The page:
Southern Africa Watch

Democracy on trial at upcoming political conferences

Zuma and Mugabe.jpg

Two crucial party political conferences are set to change Southern Africa’s the political landscape significantly. While 2017 might be winding down but politically the region is on the boil.

December promises political fireworks. Zimbabwe’s the ruling Zanu-PF party conference takes place from 12-17 December and the ANC’s national elective conference is scheduled for 16-20 December. Both are crucial and the outcomes will be far reaching for both countries and the region.

Different outcomes

The outcome of the Zanu-PF conference is the more predictable one, with 93 year old president Robert Mugabe already anointed as presidential candidate for next year’s general election. All eyes will, however, be on Grace Mugabe and her expected appointed to replace Vice-president Emmerson Mnangagwa, dramatically sacked by President Mugabe last Monday  

The conference should also provide a clearer picture of Zanu-PF’s internal dynamics and therefore a window into Zimbabwe’s future, which once again is heading for stormy waters as President Mugabe’s health, deteriorates.

Zimbabwean media quoted a leaked security report revealing that Mugabe's doctors had recently informed Grace Mugabe that the president was "unlikely to live for too long." This motivated her to demand Mnangagwa's sacking to remove the main obstacle in her bid to succeed her husband.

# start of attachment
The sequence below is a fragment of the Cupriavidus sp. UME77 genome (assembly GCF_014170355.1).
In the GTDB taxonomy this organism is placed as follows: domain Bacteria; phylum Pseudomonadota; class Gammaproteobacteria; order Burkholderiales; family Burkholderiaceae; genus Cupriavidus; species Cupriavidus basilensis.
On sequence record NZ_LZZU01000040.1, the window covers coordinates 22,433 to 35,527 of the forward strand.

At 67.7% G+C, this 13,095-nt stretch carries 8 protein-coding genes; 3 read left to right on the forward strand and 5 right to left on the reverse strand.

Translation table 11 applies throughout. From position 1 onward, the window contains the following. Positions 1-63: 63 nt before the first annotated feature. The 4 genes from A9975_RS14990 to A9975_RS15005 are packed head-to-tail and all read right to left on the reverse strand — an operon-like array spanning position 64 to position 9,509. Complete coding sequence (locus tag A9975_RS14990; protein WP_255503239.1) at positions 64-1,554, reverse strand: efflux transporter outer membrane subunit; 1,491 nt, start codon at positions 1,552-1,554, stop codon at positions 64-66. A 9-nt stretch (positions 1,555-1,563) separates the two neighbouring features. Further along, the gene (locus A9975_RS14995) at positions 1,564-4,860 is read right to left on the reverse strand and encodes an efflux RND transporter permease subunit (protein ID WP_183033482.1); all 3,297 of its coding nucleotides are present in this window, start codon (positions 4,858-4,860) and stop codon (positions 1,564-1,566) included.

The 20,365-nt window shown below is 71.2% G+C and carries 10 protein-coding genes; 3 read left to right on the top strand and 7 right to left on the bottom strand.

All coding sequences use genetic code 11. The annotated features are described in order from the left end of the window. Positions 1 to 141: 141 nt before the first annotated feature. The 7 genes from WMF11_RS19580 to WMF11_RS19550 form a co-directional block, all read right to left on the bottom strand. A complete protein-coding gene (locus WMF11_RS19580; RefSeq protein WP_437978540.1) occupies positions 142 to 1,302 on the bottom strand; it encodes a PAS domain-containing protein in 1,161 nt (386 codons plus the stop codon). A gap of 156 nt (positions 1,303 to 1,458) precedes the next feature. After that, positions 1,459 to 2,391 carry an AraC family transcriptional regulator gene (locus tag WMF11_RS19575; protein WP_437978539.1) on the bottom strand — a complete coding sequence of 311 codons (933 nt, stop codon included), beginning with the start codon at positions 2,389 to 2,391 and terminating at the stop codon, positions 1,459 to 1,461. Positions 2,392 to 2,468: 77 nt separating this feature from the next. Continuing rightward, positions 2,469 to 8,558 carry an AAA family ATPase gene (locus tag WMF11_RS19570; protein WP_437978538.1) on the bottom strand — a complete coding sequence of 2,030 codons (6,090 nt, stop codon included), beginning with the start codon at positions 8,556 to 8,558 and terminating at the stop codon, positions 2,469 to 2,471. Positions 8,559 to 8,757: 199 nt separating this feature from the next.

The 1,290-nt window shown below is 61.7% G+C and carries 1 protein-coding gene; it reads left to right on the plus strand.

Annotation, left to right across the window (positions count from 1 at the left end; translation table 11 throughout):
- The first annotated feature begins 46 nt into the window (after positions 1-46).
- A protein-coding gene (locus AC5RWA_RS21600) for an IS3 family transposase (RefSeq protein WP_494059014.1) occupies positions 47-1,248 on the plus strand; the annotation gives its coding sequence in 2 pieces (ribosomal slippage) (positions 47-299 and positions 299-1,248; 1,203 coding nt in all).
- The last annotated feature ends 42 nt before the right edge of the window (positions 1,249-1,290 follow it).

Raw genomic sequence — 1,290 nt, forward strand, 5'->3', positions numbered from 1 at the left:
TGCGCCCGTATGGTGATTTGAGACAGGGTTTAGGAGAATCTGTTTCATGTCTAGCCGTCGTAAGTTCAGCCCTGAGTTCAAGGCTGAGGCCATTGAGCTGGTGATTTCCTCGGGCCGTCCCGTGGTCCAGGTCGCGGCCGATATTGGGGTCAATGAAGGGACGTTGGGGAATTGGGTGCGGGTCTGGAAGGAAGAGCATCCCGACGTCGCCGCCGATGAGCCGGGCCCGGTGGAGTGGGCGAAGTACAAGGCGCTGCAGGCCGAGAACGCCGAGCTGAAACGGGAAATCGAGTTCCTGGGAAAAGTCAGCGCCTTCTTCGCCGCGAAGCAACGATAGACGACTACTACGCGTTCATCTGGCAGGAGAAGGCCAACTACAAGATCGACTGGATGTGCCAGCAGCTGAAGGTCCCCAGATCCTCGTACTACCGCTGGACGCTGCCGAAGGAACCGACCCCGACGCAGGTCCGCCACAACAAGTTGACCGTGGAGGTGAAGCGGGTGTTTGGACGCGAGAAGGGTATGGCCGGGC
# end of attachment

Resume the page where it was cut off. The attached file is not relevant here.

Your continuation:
True to any political party, there are various factions with own agendas at work within Zanu-PF, but with the powerful Mnangagwa faction now all but eliminated, Mugabe has yet again proved his shrewdness and confirmed his unchallenged control over the party, despite many observers claiming it was slipping. Any anti-Mugabe factions, if there are any left, will keep a low profile during the conference.

At the ANC conference it will be a different story. If the conference, if it takes place at the scheduled date, promises to deliver even more high drama than the 2007 in Polokwane when Zuma defeated Thabo Mbeki to become ANC president.

However, this time Zuma will watch anxiously so see if his preferred successor and former wife, Nkosazana Dlamini-Zuma, will defeat Cyril Ramaphosa.  

For Jacob Zuma it will not be as plain sailing as it is for Robert Mugabe. Not only is the ANC beset by factional infighting, with a break-up of the party, particularly the tri-partite alliance, a real possibility.

Zuma has lost much of the control and influence he once had over the party, and despite arrogance and bravado, a lame duck president. All the controversy following him lately and the damning revelations in Jacques Pauw’s bestselling book ‘The President’s Keepers’ took its toll.

But, he has repeatedly shown that he is most dangerous when he seems to be politically out on his feet, with the canning ability to recover and bounce back with a vengeance.

As the conference approaches Zuma is again fighting for survival. It is imperative for him that his former wife is elected as next ANC president. Her victory is his “do not go to jail” ticket and vital in his endeavors to stay out of court to answer the 738 criminal charges against him.